In the second quarter Lue tried the Cavs’ version of the “Death Lineup” (Matthew Dellavedova/Iman Shumpert/Richard Jefferson/James/Channing Frye) but it was ineffective as Steve Kerr countered by leaving Draymond Green on the floor and playing small-ball to allow wings to chase Frye off the three-point line. Here Love is doubled once he puts the ball on the ground. As Barnes and Iguodala trap Love he is able to make a quick decision and find Dellavedova. With Golden State scrambling to pick up their man Delly is able to attack his defender and make an open runner.

Seeing the Warriors keep Barnes on Love Cleveland goes right back to Love in the post. This time Golden State doesn’t send an immediate double. Love is able to back down Barnes, but Barnes does a good job of keeping Love from getting too deep in the paint. Green comes to double down as Love picks his dribble up, he then pump fakes a pass to Green’s man (LeBron) and as Green retreats Love goes into a baseline fadeaway that Barnes has no possibility of blocking. A quick four points — could have been six, but Love was called for an offensive foul on a Dellavedova layup — and it’s clear that Love feels he can take advantage of any of the Warriors wings.

After an Irving-Love pick-and-roll the Cavs get the matchup they want as Klay switches onto Love. Love gets the pass from Irving and spins quickly towards the baseline. Green has cheated over and is able to stop Love’s drive to the basket. This causes Love to try to kick out to the perimeter, but has his pass slip into the air and out-of-bounds. The quick move was great, it was the pass that needed to be better. JR Smith was wide open at the top of the key. If Love is able to better read the defense Smith gets a great look at three that possibly helps him take more than just three triples all game.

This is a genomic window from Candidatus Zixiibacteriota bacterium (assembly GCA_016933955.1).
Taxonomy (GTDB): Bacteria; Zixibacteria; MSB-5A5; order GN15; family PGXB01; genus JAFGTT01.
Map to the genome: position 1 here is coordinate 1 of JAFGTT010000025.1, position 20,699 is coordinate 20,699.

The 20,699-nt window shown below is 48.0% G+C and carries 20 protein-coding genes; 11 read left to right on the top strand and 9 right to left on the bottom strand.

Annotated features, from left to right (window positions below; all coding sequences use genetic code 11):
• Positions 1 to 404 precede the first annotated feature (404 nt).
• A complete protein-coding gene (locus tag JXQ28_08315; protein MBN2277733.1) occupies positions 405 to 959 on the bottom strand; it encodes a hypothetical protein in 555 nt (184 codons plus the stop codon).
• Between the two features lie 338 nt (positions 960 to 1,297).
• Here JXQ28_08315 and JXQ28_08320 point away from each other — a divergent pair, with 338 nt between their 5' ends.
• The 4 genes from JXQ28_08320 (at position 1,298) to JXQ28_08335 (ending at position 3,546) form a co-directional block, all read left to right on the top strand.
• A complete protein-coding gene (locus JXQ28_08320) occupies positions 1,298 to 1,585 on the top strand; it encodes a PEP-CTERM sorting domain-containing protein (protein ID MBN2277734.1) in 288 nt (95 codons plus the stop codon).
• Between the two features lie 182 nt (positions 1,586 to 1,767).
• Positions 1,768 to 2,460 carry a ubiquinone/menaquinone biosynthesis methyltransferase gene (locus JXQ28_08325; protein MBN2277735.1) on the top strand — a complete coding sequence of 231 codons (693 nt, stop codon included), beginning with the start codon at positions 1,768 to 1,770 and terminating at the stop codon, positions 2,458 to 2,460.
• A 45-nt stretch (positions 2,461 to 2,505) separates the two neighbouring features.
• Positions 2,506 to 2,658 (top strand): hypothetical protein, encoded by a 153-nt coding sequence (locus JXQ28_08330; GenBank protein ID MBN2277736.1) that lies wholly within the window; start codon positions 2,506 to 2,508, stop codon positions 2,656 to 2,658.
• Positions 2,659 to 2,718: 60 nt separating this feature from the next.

Here Love is being guarded by Varejao and after a pick-and-roll with James doesn’t pan out the ball is given to Love just outside the low block. Knowing he has a rare speed advantage Love quickly faces up and looks to take Varejao off the dribble. It almost works, but a slight forearm shiver drops Varejo to the ground and the officials award him by calling an offensive foul on Love.

  • LeBron James-Kyrie Irving PNR

One play that was a staple of the Cavaliers offense is a pick-and-roll where James is the ball handler and Irving is the screener. They tried this out in Game 1, however, they didn’t yield as many points for Cleveland as they could have.

As the game was starting to get away from them the Cavs looked to this pick-and-roll to get them easy looks. With Shaun Livingston on Irving and Iguodala on James Golden State switches without much thought. James then backs up and gets some take off room for his runway to the hoop. As he attacks Green helps off Love and James passes it to Love in the corner. Green does an excellent job of helping and recovering, yet Love still ends up with a makeable layup and James misses his follow-up layup as well.

On this play the Cavs add JR Smith as an extra screener before going into the James-Irving pick-and-roll. Once again,LeBron backs the ball out to build up speed as he attacks the rim. Though he gets another easy look from close he is unable to finish off the play. These close-range looks need to be converted at a higher rate if Cleveland is going to have a shot of taking a game from the Warriors at Oracle Arena.